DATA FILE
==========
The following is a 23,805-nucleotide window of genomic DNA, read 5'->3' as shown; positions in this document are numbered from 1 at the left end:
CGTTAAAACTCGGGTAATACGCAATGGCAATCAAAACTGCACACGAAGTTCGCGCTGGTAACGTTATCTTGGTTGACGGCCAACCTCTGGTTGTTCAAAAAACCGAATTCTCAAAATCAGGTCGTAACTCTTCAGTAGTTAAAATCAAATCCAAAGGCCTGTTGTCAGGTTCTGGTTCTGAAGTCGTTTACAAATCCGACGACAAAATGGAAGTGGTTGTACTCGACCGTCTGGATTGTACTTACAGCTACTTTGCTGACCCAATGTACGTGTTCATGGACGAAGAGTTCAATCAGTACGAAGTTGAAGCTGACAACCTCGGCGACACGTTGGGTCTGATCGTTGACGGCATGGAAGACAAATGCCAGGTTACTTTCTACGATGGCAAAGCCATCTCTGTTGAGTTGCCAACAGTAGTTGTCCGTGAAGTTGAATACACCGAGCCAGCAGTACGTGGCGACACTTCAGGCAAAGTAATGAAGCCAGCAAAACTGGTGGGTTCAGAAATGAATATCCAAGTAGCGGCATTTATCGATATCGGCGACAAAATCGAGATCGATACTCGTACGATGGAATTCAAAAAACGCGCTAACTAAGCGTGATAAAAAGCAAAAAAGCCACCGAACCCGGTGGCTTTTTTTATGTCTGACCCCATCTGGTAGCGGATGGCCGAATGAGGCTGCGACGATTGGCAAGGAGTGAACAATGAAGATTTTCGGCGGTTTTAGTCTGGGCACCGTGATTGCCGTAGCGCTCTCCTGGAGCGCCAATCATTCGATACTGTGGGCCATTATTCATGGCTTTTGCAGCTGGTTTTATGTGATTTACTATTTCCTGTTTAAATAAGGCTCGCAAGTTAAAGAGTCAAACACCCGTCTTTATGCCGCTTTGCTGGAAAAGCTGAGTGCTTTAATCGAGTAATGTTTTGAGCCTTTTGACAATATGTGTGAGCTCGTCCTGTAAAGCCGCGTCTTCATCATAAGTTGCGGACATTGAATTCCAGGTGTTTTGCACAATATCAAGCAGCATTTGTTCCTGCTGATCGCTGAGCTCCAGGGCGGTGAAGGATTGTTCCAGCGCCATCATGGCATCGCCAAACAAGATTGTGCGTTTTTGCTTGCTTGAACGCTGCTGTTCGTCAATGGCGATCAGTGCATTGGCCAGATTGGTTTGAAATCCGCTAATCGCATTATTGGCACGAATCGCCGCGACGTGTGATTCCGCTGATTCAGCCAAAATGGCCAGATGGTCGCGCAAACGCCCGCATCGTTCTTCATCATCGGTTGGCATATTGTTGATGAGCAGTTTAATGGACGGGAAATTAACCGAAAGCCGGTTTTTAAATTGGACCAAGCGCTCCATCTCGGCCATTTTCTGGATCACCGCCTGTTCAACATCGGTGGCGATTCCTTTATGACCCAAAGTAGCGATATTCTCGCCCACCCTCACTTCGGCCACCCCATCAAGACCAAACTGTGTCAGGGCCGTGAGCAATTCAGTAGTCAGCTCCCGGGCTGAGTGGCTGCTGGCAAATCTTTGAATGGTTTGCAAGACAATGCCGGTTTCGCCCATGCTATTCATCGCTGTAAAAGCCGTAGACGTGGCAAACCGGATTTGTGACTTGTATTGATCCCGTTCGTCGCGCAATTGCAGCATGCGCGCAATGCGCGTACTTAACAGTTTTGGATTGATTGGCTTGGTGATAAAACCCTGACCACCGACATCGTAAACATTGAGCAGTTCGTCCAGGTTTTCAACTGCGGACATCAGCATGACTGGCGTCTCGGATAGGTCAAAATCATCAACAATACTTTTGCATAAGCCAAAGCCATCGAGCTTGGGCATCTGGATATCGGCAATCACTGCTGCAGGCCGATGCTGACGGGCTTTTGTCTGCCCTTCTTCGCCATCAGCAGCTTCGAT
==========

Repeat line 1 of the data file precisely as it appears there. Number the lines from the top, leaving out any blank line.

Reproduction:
The following is a 23,805-nucleotide window of genomic DNA, read 5'->3' as shown; positions in this document are numbered from 1 at the left end: